I have a question. In a switch statement, is default tested for last even if it isn't last?

If so, in the following code snippet:

int i = 6;
int a=0, b=0, c=0;
switch (i) 
    case 1: 
    case 2: 
    case 3: 
    case 6:
System.out.println(a + " " + b + " " + c); 

After matching with case 6, and incrementing the value of c, since there is no break, will it go back to default?

I did try this code and it didn't seemly go to default and a fall-through did not occur. I just wanted to know?

3 Answers 3


switch is evaluated from matching case to either break or end of switch statement. If you pass 6 it will enter case for 6 and do only one increment. But if you enter 7 it will start from default and fall through to the end of switch doing two increments.


There is no additional testing of case labels beyond the initial testing at the beginning of the switch statement. Once i has been evaluated by the switch statement, control transfers to the case 6: label because that matches i. Statements are then executed in order until the end of the switch statement, or until a break statement is encountered. This means that only c is incremented.

A break statement will only end the execution of the entire switch statement; whether a break statement is present has no effect on retesting the switch expression, because retesting the switch expression will not occur either way.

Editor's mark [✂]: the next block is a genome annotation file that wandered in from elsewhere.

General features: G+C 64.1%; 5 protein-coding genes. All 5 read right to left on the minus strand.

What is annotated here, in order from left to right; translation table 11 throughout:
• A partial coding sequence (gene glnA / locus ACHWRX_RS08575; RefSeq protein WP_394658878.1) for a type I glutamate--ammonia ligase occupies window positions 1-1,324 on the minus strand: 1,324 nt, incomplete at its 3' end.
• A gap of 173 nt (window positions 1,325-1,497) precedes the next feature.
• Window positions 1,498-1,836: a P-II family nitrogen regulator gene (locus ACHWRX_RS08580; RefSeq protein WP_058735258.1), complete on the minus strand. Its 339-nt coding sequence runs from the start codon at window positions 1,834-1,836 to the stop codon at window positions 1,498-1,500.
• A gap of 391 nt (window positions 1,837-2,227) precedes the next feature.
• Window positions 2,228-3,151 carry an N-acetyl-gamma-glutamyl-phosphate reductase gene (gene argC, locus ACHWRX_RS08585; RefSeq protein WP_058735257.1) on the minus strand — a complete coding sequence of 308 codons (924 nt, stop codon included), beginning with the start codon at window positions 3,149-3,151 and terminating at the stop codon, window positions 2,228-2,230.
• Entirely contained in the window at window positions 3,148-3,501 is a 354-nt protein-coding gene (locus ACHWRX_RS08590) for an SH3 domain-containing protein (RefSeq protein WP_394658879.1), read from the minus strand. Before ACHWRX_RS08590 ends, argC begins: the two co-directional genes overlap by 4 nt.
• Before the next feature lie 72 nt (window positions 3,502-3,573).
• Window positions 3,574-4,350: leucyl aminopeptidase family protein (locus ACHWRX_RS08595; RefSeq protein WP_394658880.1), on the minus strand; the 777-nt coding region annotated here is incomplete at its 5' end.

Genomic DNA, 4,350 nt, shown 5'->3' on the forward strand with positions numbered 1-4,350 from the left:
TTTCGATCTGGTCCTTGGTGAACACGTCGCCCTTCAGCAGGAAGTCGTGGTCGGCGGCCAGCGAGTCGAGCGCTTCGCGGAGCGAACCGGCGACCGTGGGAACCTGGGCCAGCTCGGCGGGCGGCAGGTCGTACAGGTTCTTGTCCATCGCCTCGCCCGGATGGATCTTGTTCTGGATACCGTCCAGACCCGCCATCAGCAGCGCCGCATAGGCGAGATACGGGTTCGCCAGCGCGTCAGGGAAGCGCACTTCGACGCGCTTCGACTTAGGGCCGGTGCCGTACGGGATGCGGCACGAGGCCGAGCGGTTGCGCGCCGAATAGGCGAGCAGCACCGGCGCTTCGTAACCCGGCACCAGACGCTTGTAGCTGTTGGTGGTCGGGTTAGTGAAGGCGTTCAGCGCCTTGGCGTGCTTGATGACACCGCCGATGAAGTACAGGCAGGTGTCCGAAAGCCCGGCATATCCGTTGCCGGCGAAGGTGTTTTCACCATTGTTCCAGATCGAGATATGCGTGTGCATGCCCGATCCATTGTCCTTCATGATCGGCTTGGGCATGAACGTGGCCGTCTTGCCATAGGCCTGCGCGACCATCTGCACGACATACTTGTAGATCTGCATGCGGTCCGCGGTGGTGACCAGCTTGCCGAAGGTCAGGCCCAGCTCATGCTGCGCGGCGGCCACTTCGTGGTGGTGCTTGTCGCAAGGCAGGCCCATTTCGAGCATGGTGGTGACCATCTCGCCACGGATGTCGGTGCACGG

If you want default to be the case label entered, then i must not match any case label at the start of the switch statement. If i is 99 at the start of the switch statement, then both b and c are incremented (fallthrough occurs).

There is no restriction on where in the order of case labels a default label appears, only that at most one default occurs in a switch statement.

  • ...and that I suggest most people will do a double-take if default isn't last, so unusual is it to be found elsewhere. Jan 3, 2019 at 20:13

Currently, all of your cases will fall through, as no case has a break; as well, your switch is conditionally based on i, so if you want to see each case, you need to change i.

Utilizing break; should not have any effect on where your cases reside in your switch state, this is also the "case" for default

Edit: As @Ivan mentioned, if fall through is intended, then the placement of your cases will matter

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